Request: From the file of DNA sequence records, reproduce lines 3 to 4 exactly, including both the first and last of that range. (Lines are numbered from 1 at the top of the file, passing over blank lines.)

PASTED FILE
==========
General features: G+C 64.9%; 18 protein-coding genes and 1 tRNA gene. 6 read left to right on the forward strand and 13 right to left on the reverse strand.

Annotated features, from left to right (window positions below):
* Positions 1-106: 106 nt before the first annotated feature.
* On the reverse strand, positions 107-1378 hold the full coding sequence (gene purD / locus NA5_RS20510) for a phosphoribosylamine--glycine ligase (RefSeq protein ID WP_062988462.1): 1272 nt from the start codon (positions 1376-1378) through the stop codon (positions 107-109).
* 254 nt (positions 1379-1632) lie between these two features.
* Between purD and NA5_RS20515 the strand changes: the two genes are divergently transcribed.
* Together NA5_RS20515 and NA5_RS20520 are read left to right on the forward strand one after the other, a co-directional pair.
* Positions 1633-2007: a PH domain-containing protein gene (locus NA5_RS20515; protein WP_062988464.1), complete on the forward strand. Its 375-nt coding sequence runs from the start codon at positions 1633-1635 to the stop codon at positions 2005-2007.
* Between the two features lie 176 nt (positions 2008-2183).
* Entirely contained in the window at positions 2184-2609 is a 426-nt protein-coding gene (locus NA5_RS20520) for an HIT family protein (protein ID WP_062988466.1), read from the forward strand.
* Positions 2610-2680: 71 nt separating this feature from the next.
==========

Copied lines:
* Positions 1-106: 106 nt before the first annotated feature.
* On the reverse strand, positions 107-1378 hold the full coding sequence (gene purD / locus NA5_RS20510) for a phosphoribosylamine--glycine ligase (RefSeq protein ID WP_062988462.1): 1272 nt from the start codon (positions 1376-1378) through the stop codon (positions 107-109).